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This is the time of year when all THOSE back to school posts start cropping up. You know the ones, the ones where the parents are gleeful, jumping around, almost hysterical with joy that their beloved offspring will now be carted off to industrialized education for 8-10 hours per day, leaving them free to live their lives? Those posts. And, as a proper homeschooling mom with my requisite three wild, un-civilized, and completely un-schooled children, I have to kind of hate those posts. What, you hate your own babies that much? You’re that uncomfortable in their company? But, you know, there is an up-side to those posts, albeit sort of a small one. The secret is this:

All those little darlings will now be off locked in their industrialized educational establishments, leaving the rest of the wide world open and uncluttered for me and my feral offspring to wander around and pillage as we wish.

I am not sure that the world is getting a better bargain this way. The world would be better off with lots more industrious wild children, starting small businesses and getting into mischief, learning things in the real world and becoming useful citizens long before the System has decided that they are allowed to do so. But, hey, I didn’t make the system.

We are decidedly out of place in the real world, and as August turns to September, people begin to Get Suspicious. At first, we may just be charter school people, starting a bit later than everyone else. They’re willing to cut us a little slack when we suddenly appear at all the local attractions, brand-new season passes in hand, looking a little shady in our ratty t-shirts and shorts combos. But past Labor Day, all bets are off– we are immediately on the watch list. People begin to Ask Questions.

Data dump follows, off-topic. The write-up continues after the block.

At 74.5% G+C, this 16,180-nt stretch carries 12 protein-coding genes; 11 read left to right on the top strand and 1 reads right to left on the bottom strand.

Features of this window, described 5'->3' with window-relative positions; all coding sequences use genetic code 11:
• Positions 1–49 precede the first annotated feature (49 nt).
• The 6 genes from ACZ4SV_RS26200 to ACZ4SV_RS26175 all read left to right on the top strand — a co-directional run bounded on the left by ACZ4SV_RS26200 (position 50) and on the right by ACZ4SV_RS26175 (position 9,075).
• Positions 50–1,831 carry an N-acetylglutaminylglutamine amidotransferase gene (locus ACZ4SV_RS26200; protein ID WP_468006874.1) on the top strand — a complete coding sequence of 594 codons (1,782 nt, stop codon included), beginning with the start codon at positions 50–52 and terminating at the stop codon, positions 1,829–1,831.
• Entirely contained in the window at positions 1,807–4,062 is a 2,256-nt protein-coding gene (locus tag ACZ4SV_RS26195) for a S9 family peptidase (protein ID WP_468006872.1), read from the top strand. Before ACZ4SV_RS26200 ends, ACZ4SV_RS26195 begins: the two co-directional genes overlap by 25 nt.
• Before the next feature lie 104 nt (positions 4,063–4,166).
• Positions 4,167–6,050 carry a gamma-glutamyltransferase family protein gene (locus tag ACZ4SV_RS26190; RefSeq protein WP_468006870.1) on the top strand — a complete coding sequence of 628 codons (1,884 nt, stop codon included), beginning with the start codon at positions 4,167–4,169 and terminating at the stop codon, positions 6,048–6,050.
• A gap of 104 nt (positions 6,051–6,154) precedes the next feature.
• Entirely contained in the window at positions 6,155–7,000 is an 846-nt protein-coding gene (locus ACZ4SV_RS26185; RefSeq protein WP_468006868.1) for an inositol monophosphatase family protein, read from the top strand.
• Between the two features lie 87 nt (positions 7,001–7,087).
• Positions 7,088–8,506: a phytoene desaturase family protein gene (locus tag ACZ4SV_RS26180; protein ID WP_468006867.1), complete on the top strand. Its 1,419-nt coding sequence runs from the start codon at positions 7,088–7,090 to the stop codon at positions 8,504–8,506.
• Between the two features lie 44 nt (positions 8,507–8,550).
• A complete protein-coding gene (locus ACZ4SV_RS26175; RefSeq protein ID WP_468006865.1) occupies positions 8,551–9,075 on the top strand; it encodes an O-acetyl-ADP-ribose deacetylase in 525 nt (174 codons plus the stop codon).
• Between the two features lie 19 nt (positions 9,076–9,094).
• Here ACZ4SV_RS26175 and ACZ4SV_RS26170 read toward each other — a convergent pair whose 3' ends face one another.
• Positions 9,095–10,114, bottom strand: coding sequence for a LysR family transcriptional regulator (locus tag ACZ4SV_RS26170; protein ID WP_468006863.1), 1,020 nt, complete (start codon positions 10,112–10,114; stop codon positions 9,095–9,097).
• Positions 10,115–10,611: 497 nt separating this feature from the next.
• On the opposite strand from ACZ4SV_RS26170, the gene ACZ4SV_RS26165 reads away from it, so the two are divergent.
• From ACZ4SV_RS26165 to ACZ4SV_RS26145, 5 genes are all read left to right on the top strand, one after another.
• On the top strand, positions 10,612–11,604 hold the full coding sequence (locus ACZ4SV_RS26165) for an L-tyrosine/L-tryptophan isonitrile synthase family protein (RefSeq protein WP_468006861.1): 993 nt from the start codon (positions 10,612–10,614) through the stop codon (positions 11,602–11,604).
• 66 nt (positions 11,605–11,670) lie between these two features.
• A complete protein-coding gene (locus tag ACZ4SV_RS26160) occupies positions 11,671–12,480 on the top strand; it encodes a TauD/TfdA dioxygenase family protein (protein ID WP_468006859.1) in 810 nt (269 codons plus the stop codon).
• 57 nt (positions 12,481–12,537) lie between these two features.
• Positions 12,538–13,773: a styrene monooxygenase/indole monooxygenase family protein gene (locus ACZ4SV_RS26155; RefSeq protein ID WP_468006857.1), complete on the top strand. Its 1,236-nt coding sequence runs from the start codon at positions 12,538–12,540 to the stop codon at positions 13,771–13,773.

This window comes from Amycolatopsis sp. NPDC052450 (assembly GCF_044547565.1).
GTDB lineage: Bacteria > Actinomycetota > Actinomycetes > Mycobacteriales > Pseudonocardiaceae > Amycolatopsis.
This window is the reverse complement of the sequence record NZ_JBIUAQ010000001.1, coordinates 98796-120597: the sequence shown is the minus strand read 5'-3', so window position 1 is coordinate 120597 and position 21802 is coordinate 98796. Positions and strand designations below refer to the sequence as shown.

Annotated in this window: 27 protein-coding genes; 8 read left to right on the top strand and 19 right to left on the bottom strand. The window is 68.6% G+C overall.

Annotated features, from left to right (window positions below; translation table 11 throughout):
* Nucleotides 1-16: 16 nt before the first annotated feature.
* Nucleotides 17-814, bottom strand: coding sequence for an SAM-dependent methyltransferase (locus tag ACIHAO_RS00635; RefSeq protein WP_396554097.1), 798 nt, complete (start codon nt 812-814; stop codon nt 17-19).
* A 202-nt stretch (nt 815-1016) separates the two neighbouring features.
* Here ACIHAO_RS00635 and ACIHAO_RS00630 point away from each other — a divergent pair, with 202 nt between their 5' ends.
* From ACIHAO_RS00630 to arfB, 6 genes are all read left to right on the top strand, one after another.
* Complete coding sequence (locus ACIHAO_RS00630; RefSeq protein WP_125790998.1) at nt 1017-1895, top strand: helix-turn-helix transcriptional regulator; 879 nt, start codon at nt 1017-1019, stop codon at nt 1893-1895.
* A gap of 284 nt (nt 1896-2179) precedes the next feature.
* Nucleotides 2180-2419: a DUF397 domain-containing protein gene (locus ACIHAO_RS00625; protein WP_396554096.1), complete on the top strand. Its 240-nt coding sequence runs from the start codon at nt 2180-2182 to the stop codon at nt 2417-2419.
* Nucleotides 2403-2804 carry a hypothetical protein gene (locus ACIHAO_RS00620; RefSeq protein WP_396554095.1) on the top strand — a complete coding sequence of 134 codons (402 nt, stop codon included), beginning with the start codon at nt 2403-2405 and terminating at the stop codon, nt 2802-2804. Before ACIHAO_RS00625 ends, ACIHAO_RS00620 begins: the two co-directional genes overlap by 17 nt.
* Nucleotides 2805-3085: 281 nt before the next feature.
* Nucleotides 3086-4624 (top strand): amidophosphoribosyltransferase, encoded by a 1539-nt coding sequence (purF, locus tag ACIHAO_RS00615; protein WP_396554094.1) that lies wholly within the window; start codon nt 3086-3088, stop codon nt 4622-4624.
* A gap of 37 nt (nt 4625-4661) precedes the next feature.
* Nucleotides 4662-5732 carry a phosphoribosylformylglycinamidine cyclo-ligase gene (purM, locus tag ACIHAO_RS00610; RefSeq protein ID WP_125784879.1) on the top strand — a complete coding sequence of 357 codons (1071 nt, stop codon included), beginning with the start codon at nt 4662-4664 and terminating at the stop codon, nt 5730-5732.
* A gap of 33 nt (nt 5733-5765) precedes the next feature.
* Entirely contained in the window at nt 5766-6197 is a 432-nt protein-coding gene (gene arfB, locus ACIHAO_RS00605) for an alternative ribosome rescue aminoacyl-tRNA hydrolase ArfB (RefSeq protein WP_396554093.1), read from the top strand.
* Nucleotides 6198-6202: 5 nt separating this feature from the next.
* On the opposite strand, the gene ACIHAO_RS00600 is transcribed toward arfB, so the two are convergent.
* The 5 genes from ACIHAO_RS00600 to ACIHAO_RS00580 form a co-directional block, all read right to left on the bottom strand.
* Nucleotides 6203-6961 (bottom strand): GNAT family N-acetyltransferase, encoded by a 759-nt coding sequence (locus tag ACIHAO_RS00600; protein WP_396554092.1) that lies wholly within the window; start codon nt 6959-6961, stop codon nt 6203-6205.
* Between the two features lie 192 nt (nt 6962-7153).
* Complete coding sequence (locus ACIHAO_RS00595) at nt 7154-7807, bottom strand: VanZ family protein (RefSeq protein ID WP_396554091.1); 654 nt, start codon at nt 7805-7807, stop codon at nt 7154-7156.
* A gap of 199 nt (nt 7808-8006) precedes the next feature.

The first one, as they dubiously eye my very robust pack of blonde sons, is “Are you all home sick today?” My sons, being of a sardonic turn of mind, just give them dubious looks in return. They may ask each other, with an excess of glee, whether or not their brother is sick, and if it’s just “in the head.” Sometimes, when the inevitable winter sniffles are in play, we can get a pass just on this question, as the 3 year old turns a green-boogered nose their way and they draw away in horror. It’s a terrific defense mechanism, if somewhat disgusting. I don’t let him do it on purpose, I’ve just never found the secret of staying ahead of a toddler’s runny nose. It always drips faster than any Kleenex can stem.

If initial countermeasures are ignored, the people may begin to notice other Disturbing Signs of Nonconformity. Wait, that kid with the blonde hair all the way down their back? Is that a . . . boy? It doesn’t look very girlish. I’ve never seen a girl in a Minecraft t-shirt with knees that skinned-up. It may be a boy. Wait, are boys allowed to have hair that long? Not in Texas, they’re not! Something is definitely wrong. And that muscular one, the one with the defiant glint in his eye, his attitude is not beaten-down in the least. He definitely has never had to stand in a line or ask permission to go to the bathroom. These are not children enrolled in school! I saw them here at the grocery store just the other day, hanging on the edge of the grocery cart and buying suspicious vegetables and herbs. They may even be hippies.

But, no, the mom isn’t much of a hippie. Too scary looking, tall, and with too much eyeliner. Some kind of Satanists, no doubt.